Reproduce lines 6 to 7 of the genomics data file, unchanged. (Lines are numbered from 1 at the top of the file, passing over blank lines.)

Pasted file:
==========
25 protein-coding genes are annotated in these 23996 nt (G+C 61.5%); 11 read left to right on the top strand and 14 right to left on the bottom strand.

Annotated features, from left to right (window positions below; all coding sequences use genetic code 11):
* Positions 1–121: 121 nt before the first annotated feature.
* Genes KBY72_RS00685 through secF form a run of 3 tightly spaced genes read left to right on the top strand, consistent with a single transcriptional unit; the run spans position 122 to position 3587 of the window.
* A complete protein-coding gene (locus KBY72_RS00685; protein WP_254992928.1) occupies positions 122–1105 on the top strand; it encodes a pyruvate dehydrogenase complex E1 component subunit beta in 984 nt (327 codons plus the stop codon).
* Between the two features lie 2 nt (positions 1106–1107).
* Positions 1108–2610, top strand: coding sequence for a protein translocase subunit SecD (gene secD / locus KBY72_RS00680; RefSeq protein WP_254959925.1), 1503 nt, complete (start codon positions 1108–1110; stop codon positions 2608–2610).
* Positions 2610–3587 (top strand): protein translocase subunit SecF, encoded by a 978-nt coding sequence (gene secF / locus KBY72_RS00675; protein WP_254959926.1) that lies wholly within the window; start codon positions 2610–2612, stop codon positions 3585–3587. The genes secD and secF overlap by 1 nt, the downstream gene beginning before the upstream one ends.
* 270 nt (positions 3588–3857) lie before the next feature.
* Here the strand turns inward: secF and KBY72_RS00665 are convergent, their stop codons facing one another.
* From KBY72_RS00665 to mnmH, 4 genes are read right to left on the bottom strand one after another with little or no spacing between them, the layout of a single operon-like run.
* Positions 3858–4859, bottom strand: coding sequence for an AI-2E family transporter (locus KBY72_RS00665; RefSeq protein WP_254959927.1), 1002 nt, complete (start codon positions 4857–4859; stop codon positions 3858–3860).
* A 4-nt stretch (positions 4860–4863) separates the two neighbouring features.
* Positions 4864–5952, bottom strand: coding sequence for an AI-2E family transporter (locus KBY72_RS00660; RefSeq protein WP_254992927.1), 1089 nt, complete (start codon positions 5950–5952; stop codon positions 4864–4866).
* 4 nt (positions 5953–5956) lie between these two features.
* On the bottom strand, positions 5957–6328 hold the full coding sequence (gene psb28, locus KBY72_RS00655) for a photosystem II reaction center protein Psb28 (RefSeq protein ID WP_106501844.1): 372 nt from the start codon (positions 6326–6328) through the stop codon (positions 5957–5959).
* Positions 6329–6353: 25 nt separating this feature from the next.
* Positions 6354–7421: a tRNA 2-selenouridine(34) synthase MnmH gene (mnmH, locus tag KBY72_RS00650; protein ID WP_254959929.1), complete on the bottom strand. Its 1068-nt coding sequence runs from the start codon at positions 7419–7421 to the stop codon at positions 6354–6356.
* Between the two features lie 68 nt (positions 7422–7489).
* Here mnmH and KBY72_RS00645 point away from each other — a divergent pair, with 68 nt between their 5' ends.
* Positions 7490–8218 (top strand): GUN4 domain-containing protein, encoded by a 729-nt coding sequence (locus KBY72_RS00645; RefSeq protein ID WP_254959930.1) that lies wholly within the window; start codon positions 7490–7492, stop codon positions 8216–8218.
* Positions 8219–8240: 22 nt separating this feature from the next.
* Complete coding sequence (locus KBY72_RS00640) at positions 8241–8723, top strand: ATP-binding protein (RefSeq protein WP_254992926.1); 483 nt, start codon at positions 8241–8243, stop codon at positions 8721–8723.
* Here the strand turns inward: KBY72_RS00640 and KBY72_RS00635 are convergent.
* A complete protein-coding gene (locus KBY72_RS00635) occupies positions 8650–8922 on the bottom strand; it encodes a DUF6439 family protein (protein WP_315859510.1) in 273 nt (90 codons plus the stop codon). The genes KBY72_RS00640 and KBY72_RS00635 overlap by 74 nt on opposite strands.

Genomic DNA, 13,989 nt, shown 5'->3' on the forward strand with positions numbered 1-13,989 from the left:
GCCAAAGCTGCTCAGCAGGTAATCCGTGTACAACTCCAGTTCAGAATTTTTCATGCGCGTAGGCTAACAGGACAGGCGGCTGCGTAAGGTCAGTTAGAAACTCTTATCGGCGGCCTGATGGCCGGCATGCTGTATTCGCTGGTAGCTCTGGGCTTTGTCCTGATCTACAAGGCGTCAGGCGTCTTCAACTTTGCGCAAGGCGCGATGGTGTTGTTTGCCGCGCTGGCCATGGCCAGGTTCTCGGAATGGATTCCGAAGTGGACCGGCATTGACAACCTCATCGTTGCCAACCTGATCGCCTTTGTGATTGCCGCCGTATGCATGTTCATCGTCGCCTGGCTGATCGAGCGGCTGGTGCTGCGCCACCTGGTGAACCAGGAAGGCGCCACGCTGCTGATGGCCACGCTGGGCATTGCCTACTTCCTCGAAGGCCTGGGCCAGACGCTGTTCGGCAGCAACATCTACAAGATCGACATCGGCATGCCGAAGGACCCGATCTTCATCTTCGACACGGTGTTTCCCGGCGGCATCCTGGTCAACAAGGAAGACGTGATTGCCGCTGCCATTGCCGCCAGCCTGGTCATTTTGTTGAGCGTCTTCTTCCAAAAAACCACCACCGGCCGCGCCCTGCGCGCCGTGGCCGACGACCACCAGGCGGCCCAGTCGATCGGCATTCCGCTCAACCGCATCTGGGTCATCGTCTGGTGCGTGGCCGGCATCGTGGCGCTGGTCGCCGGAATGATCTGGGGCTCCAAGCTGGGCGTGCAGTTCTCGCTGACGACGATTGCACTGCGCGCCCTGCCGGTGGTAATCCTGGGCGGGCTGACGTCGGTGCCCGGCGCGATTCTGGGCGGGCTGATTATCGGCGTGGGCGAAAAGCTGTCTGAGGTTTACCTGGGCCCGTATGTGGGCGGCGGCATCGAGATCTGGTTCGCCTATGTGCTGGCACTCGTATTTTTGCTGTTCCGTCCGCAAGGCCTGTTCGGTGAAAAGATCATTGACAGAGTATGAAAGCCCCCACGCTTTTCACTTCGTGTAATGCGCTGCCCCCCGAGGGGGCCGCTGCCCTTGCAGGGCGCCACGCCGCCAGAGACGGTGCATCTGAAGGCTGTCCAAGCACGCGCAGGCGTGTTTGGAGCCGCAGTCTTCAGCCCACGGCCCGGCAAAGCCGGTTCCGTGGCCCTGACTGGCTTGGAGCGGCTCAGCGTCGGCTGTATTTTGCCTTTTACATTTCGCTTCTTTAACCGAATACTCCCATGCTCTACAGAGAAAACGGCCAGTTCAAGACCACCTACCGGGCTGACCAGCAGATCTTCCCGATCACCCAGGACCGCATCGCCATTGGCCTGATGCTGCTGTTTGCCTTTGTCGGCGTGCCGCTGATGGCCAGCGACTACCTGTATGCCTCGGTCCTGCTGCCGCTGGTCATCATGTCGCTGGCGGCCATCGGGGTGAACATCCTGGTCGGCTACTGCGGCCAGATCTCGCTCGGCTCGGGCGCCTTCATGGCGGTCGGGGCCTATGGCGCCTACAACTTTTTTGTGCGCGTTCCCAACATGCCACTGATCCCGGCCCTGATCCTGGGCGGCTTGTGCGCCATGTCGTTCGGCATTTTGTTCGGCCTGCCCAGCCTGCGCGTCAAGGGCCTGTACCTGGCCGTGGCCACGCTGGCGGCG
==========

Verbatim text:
* Between the two features lie 2 nt (positions 1106–1107).
* Positions 1108–2610, top strand: coding sequence for a protein translocase subunit SecD (gene secD / locus KBY72_RS00680; RefSeq protein WP_254959925.1), 1503 nt, complete (start codon positions 1108–1110; stop codon positions 2608–2610).